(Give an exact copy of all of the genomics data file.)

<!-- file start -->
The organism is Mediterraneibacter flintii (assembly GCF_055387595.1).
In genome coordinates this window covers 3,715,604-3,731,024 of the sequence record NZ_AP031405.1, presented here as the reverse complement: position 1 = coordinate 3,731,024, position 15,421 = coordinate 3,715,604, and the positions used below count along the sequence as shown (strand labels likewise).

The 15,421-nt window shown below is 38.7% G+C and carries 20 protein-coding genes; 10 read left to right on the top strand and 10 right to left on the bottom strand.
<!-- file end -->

The organism is Mediterraneibacter flintii (assembly GCF_055387595.1).
In genome coordinates this window covers 3,715,604-3,731,024 of the sequence record NZ_AP031405.1, presented here as the reverse complement: position 1 = coordinate 3,731,024, position 15,421 = coordinate 3,715,604, and the positions used below count along the sequence as shown (strand labels likewise).

The 15,421-nt window shown below is 38.7% G+C and carries 20 protein-coding genes; 10 read left to right on the top strand and 10 right to left on the bottom strand.